Why We Ask: Our mission and operations are funded 100% by conservatives like you. Please help us continue to extend Liberty to the next generation and support the 2021 Year-End Campaign today.

Maarten van Swaay / September 10, 2014

Misleading Moans – and Propaganda – About ‘Inversion’

About inversion, in connection with Mr. Will’s column of 17-aug-14:

Mr. Will makes some astute observations about the asymmetry between praise for U.S. operations of foreign companies such as Toyota and BMW, and obloquy for U.S. companies that choose to establish domicile outside the U.S. Mr. Will is right: such bigotry is a hallmark for the current Administration and Senate.

It may be useful to review just what ‘inversion’ is:

Under current U.S. law, when foreign companies invest foreign profits in the U.S., that investment is not taxed by the U.S. When a U.S. company earns profits outside the U.S., those profits are taxed by the country where they are generated. But when a U.S. company ‘repatriates’ foreign profits to the U.S., that capital is additionally taxed at a rate that is the difference between the tax that was already paid abroad under the rate prevailing where it was earned, and the U.S. rate – the highest in the world.

To the best of my knowledge, the U.S. is the only major nation that taxes corporate profit without regard for where it is earned. Other nations impose a ‘territorial tax’ that is levied only on profit earned within the country.

The U.S. taxes foreign profit only when it is ‘repatriated’ to the U.S., and then allows a credit for taxes already paid outside the U.S. In effect, the U.S. imposes taxes at the U.S. corporate rate, but allows for deferral of differential tax until foreign profit is brought into the U.S. Profit from U.S. operations is taxed in the U.S. without deferral, and without regard for domicile, for both U.S. and foreign companies.

Inversion, i.e., acquisition of a U.S. company by a foreign company, such that its fiscal location will then move outside the U.S., reduces the tax on future repatriated foreign profit by making it subject only to the lower tax in its new location, rather than to the (highest in the world) U.S. corporate tax. Inversion does not affect either U.S. or foreign tax on the profit from U.S. operations. Nor does inversion shelter earned but not yet repatriated foreign profit from the (differential) U.S. corporate tax. Significantly, inversion is unlikely to reduce U.S. tax revenue: U.S. companies already can choose to leave foreign earnings outside the U.S.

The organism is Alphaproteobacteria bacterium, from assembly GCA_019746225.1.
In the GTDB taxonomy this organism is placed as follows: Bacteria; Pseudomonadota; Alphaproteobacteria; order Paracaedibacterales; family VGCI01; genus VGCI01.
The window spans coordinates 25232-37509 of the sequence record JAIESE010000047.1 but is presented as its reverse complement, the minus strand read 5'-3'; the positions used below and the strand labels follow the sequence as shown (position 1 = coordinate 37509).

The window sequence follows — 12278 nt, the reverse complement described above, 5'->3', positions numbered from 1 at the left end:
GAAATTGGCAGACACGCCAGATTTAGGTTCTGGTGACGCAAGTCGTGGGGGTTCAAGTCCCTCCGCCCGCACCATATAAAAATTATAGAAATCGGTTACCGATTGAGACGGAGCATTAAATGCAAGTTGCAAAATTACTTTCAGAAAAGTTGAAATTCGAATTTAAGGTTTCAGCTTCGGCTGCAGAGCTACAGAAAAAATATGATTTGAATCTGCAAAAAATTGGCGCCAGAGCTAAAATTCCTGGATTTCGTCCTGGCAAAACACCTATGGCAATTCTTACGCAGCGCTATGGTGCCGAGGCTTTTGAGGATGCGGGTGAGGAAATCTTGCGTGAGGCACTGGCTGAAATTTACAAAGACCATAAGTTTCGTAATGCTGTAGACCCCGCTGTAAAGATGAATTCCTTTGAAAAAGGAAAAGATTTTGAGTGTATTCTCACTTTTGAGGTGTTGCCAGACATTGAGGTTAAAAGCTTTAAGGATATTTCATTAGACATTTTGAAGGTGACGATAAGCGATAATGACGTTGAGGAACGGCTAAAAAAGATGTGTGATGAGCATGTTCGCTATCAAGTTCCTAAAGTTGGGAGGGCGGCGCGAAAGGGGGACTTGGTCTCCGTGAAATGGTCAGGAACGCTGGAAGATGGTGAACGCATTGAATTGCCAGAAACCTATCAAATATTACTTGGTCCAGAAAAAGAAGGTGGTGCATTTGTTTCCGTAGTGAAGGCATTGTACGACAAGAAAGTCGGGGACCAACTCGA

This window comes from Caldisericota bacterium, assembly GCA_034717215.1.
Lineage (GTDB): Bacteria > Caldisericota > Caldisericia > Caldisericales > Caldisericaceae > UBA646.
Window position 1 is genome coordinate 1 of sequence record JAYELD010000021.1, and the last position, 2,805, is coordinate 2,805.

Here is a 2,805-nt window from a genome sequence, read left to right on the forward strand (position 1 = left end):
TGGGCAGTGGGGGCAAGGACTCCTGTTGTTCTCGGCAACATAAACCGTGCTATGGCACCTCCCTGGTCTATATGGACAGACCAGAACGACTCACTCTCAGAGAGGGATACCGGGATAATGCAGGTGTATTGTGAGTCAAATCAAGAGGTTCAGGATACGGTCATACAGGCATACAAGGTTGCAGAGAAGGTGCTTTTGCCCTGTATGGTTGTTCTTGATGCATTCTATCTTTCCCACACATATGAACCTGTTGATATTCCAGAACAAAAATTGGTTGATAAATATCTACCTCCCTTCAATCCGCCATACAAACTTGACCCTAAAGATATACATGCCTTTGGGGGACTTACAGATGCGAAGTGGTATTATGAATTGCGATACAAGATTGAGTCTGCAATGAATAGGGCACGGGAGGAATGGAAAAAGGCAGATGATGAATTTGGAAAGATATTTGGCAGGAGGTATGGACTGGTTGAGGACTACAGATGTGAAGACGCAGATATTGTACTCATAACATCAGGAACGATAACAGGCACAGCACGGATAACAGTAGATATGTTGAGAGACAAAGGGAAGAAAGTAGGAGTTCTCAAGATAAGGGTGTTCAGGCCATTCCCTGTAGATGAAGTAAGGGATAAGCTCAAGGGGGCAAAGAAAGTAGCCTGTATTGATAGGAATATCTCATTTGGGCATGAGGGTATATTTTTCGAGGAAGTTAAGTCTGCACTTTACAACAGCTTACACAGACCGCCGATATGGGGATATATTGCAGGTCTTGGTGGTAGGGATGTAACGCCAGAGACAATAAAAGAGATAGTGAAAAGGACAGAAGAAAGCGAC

The net result: as long as a U.S. company does not return foreign earnings to the U.S., inversion has no effect on U.S. tax revenue. But when a U.S. company returns foreign profit to the U.S., that returned profit is incrementally taxed in the U.S. Foreign companies are not subject to that incremental tax; they are free to invest their foreign profit here.

Consequences: Inversion makes it possible to invest (future) foreign profit in the U.S. without subjecting it to additional tax. That is likely to increase investment in the U.S., with the associated creation of U.S. jobs and associated tax revenue. The corporate interest in inversions indicates that industry is optimistic about the opportunities of future investment in the U.S.

Conclusion: the story that inversions amount to ‘unpatriotic’ tax avoidance, let alone evasion, is thick and smelly snake oil. The same legal tax avoidance is already available and widely used in the form of leaving foreign profit outside the U.S., i.e., ‘exporting jobs’. But reinvestment of that profit in the U.S. is severely hampered by current U.S. corporate tax law.

Professor Maarten van Swaay retired from Kansas State University in 1995. He can be reached at [email protected]

Start a conversation using these share links:

Who We Are

The Patriot Post is a highly acclaimed weekday digest of news analysis, policy and opinion written from the heartland — as opposed to the MSM’s ubiquitous Beltway echo chambers — for grassroots leaders nationwide. More

What We Offer

On the Web

We provide solid conservative perspective on the most important issues, including analysis, opinion columns, headline summaries, memes, cartoons and much more.

Via Email

Choose our full-length Digest or our quick-reading Snapshot for a summary of important news. We also offer Cartoons & Memes on Monday and Alexander’s column on Wednesday.

Our Mission

The Patriot Post is steadfast in our mission to extend the endowment of Liberty to the next generation by advocating for individual rights and responsibilities, supporting the restoration of constitutional limits on government and the judiciary, and promoting free enterprise, national defense and traditional American values. We are a rock-solid conservative touchstone for the expanding ranks of grassroots Americans Patriots from all walks of life. Our mission and operation budgets are not financed by any political or special interest groups, and to protect our editorial integrity, we accept no advertising. We are sustained solely by you. Please support The Patriot Fund today!

★ PUBLIUS ★

“Our cause is noble; it is the cause of mankind!” —George Washington

The Patriot Post is protected speech, as enumerated in the First Amendment and enforced by the Second Amendment of the Constitution of the United States of America, in accordance with the endowed and unalienable Rights of All Mankind.

Copyright © 2021 The Patriot Post. All Rights Reserved.

The Patriot Post does not support Internet Explorer. We recommend installing the latest version of Microsoft Edge, Mozilla Firefox, or Google Chrome.